Here in the United States, there is a viable worry that the national legislature won’t approve spending for the government in time to prevent a shutdown of national government services. While law enforcement services will continue uninterrupted, our access to federal public lands will suffer and, potentially, so will the parks.
The U.S. federal government financially provides for the National Parks, Bureau of Land Management lands, National Forests, National Wildlife Refuges and similarly designated public properties. These properties include recreational areas and wilderness, such as mountain ranges, treasures in natural beauty, like Arches National Park, and historic landmarks, like American battlefields and homes of great Americans.
While government affairs professionals are optimistic that the legislature will reach a deal, the threat of closing these public lands off from the taxpayer are very real. The last time the U.S. federal government shutdown was in 1995, which shutdown only portions of the government.
Is it possible that some services, like public land access, might be maintained while others are shutdown? Yes, but access to public land is likely to fall victim to the closures. It is more likely that the legislature might fund portions of agencies, or only certain agencies, to maintain what might be considered essential services. For instance, the Forest Service is part of the U.S. Department of Agriculture. It the department itself is not funded, the National Forests will remain closed.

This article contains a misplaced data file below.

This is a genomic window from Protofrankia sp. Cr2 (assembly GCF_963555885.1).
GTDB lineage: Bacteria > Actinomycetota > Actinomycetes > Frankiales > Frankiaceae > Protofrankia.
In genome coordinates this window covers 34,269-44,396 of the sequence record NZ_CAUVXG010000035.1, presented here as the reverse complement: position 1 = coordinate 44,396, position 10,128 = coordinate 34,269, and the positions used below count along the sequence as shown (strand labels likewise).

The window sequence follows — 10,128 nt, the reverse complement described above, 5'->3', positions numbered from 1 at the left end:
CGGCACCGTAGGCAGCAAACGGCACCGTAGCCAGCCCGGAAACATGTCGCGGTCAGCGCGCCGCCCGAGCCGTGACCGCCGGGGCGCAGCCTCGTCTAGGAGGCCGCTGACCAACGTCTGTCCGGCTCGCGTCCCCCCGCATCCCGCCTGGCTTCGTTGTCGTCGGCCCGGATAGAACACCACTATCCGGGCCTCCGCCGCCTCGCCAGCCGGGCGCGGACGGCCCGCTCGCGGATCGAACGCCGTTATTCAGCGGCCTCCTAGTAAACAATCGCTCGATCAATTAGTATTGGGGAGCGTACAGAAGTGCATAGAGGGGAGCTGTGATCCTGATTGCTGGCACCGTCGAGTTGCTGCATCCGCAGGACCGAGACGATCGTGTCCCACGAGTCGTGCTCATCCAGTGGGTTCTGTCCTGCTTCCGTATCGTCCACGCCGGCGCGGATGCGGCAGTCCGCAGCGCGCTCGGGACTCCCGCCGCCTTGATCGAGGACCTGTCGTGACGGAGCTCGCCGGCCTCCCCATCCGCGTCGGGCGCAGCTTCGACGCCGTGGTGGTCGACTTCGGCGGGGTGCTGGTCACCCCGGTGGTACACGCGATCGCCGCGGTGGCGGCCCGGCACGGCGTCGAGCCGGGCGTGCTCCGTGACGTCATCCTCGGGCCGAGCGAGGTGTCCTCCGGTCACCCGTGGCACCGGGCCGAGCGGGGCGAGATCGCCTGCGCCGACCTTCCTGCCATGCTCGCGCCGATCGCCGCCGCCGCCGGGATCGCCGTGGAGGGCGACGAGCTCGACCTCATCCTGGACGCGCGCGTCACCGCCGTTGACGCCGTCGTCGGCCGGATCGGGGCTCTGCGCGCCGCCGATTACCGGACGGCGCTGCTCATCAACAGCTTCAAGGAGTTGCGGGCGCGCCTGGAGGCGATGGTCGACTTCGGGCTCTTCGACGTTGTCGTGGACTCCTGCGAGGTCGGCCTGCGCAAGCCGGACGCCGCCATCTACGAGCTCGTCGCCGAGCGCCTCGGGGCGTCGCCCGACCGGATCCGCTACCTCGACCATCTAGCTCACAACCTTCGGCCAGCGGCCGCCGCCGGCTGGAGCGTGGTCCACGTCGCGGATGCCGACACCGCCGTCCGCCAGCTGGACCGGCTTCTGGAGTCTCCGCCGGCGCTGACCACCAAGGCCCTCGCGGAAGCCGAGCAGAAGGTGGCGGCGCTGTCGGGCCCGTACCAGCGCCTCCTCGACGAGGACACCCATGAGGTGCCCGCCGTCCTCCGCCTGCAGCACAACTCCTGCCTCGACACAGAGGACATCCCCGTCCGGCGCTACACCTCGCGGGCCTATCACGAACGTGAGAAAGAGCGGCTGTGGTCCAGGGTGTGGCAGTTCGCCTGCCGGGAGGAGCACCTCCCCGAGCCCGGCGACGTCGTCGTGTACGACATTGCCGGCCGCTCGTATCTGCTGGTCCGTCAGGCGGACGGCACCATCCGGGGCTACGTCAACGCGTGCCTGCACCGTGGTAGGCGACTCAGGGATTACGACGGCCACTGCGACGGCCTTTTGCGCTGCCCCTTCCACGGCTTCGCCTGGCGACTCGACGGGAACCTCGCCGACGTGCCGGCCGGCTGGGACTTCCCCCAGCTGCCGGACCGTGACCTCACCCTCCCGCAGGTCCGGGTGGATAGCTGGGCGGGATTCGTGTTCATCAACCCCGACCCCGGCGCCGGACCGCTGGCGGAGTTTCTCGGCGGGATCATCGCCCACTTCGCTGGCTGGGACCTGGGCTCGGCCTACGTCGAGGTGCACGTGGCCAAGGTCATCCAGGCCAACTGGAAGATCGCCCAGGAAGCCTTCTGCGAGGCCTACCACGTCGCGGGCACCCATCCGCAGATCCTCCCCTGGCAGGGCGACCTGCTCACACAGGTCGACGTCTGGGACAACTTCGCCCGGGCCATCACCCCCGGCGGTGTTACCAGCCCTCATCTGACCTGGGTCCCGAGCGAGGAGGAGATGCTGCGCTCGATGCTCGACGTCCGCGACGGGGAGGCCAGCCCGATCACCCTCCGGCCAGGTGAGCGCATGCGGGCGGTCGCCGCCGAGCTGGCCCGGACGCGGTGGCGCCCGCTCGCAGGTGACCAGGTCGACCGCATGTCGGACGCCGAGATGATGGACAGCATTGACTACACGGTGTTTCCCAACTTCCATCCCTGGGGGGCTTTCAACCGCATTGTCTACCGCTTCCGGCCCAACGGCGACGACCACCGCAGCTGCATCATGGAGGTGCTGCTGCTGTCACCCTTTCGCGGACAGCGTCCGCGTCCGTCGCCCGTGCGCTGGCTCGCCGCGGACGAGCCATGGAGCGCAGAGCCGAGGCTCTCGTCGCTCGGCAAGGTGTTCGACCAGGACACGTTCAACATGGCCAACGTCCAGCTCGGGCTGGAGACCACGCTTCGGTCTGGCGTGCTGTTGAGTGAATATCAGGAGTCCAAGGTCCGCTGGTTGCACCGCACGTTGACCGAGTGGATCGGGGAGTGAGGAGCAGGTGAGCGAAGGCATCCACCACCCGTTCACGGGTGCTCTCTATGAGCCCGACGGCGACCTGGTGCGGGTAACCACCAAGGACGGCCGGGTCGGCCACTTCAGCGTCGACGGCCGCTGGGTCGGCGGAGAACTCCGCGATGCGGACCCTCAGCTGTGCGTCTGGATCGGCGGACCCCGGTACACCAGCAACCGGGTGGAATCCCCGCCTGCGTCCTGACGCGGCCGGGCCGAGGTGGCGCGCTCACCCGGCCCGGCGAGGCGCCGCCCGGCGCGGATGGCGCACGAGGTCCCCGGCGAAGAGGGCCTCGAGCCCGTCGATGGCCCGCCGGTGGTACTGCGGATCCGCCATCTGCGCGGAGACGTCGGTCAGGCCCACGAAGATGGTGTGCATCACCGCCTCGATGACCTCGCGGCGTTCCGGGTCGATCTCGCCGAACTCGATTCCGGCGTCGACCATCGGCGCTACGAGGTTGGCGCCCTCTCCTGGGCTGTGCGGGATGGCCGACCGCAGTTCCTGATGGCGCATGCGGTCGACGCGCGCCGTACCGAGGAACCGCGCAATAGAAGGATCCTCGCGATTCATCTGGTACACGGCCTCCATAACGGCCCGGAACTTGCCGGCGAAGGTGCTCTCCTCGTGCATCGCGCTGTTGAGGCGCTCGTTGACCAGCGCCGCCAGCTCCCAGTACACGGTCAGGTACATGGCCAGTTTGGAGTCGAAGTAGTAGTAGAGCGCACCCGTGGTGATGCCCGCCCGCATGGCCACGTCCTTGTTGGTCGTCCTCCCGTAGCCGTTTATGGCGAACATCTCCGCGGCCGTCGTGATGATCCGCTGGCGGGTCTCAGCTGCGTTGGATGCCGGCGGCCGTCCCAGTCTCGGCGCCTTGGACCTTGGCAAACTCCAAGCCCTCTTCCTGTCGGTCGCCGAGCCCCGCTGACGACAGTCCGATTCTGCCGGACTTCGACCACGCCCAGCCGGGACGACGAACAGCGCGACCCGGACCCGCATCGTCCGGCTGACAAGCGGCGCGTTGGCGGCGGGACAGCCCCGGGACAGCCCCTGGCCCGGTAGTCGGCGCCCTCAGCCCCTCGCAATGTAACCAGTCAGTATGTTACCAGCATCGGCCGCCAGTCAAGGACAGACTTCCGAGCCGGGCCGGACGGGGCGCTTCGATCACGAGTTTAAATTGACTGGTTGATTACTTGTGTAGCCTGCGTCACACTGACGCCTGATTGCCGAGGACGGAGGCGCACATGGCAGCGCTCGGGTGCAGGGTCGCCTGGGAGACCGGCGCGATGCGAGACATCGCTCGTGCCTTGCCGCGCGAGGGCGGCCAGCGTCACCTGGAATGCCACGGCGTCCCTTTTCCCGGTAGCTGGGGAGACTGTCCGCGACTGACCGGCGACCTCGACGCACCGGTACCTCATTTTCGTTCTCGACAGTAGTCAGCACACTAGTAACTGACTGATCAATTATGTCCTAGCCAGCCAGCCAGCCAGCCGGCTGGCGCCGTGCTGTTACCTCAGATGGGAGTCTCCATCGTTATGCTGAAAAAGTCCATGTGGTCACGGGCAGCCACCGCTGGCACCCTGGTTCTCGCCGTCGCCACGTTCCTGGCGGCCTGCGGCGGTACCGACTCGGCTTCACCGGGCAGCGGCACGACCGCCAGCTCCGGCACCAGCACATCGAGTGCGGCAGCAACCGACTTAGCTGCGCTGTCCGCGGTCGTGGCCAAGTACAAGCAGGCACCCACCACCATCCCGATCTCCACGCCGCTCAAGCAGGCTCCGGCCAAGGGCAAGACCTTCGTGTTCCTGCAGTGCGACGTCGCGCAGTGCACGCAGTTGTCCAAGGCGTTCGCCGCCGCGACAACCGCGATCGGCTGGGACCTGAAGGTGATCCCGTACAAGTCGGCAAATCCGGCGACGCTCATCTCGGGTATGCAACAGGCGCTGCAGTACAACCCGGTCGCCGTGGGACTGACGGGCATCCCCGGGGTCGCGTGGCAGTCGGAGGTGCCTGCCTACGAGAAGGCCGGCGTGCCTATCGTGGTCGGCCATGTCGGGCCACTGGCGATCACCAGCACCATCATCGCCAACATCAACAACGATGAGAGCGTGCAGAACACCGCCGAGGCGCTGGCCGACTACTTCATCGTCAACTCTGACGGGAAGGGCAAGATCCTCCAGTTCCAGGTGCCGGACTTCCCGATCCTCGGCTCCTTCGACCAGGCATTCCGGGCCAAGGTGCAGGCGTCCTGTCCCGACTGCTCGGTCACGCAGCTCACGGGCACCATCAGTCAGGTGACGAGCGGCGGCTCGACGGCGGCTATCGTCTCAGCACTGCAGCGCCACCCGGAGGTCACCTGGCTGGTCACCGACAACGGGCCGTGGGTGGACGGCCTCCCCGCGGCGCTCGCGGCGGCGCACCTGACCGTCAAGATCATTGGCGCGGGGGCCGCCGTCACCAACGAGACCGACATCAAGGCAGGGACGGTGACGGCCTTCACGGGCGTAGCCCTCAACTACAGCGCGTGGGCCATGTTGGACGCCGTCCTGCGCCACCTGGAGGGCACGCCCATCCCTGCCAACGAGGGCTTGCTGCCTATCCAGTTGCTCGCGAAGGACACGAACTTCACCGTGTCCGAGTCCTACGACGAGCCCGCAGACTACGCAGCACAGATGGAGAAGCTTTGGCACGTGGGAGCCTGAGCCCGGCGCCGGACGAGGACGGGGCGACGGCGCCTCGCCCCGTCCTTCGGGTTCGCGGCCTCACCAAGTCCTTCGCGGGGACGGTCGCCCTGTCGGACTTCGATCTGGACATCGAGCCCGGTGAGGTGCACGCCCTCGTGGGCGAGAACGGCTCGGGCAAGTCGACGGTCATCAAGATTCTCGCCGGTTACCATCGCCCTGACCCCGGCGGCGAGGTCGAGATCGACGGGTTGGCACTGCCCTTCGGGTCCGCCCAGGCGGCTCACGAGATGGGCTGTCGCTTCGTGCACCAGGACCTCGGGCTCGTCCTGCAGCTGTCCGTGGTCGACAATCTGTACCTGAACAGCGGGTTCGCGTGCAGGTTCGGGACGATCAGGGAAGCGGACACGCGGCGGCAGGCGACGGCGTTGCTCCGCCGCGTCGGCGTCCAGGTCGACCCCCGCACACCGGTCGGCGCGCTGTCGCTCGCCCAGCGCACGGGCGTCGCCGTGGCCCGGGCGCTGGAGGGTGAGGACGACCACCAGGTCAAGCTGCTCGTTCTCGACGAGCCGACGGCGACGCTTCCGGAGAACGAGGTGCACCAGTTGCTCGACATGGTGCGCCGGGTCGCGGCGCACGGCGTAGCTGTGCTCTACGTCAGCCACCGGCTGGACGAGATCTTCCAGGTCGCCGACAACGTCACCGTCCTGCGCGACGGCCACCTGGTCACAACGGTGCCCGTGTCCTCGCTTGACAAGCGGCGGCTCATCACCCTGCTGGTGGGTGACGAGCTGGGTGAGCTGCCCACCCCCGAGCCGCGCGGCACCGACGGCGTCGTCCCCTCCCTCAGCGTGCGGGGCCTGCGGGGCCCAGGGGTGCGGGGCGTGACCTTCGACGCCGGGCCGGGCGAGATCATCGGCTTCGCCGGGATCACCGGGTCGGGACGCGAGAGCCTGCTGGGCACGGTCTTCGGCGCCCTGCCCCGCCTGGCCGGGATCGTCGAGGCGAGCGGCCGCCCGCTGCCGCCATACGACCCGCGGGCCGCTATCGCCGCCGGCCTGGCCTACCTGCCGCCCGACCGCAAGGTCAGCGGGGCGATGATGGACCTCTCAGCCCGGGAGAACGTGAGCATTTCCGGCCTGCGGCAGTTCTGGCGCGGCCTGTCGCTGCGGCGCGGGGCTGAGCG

It is possible that the public lands themselves could suffer during this time. I am less concerned about the natural order of things than the human element. I believe the parks would be fine if we left them alone, for the most part. I’m worried about trespassers that don’t respect the land. Fortunately, according to the Access Fund, the “essential” law enforcement funds will be allocated to protect the public lands.